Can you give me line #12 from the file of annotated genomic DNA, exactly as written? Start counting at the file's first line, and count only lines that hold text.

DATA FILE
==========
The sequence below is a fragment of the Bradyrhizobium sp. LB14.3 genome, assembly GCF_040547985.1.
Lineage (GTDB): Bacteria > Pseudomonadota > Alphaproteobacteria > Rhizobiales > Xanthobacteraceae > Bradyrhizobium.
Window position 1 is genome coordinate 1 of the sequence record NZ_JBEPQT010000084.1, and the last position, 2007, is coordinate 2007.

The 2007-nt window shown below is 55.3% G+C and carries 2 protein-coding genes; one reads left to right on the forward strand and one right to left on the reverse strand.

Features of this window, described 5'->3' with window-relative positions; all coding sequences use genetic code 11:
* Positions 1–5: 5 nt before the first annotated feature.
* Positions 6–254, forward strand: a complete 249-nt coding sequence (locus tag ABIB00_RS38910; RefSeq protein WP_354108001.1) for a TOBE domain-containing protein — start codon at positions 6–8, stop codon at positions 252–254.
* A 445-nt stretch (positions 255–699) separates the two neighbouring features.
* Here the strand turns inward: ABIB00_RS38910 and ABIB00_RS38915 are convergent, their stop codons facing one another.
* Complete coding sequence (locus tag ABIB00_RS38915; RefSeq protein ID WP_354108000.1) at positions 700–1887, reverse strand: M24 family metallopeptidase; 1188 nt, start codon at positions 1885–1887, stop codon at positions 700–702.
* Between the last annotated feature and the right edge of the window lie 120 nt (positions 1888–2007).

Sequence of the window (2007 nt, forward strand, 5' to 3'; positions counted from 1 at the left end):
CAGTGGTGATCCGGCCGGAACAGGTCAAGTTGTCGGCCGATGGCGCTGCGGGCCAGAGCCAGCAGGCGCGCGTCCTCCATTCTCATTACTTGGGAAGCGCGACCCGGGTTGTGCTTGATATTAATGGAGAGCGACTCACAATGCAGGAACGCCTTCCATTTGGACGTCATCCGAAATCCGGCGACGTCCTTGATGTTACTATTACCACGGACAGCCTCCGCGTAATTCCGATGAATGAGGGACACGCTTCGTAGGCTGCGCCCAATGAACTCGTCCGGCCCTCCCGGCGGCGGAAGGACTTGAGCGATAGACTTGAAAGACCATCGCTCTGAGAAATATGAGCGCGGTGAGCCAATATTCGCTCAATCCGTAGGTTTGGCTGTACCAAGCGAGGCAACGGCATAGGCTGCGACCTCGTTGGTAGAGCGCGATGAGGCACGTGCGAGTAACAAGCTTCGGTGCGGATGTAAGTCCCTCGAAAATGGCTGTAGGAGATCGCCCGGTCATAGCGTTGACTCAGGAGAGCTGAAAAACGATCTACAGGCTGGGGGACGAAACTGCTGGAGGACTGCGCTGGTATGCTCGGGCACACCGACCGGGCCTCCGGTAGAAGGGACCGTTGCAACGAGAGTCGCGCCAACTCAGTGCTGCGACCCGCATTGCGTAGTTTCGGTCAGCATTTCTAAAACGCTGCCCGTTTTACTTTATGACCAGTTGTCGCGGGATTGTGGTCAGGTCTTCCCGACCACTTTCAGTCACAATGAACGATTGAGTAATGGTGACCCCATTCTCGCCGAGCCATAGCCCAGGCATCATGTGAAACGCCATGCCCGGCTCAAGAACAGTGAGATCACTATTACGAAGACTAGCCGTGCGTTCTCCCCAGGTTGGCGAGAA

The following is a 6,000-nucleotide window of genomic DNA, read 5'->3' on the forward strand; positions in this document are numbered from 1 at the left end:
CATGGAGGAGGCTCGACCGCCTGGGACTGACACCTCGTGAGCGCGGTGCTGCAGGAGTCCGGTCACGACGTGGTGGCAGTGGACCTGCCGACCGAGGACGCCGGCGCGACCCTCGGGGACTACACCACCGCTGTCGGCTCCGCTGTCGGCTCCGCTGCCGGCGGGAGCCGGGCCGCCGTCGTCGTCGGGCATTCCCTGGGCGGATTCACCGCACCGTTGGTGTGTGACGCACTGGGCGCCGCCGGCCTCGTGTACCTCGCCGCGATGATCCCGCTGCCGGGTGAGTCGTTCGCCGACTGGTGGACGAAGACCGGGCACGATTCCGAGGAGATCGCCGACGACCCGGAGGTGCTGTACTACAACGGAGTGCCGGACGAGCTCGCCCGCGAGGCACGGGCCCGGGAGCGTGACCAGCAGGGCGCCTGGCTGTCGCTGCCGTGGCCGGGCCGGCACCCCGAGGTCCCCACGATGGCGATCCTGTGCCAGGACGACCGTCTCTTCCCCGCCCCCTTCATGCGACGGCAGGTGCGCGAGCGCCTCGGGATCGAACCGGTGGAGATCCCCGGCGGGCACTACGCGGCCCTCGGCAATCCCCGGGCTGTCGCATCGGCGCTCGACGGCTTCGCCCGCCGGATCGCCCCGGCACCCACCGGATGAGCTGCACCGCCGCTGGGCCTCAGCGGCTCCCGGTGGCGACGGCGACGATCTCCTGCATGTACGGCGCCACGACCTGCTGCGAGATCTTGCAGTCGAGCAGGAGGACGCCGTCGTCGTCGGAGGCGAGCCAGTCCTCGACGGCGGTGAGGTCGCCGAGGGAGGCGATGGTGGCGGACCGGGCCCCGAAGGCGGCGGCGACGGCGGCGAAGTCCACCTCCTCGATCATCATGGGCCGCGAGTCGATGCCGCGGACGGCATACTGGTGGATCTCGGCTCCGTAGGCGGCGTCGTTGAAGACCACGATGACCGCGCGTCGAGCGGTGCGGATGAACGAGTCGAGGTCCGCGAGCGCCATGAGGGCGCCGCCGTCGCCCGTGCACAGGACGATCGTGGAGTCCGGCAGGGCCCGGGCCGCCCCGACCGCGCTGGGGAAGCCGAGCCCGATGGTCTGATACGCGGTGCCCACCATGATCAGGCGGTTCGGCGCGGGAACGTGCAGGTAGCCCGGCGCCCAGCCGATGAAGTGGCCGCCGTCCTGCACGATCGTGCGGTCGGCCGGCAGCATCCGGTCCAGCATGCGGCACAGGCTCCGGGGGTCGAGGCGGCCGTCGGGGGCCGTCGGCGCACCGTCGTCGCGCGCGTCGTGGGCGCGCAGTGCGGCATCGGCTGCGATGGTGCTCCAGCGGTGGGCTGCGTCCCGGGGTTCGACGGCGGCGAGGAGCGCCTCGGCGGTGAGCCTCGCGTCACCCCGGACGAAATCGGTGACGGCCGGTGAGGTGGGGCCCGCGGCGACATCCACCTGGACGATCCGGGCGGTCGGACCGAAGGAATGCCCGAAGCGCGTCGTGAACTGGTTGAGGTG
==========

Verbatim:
Sequence of the window (2007 nt, forward strand, 5' to 3'; positions counted from 1 at the left end):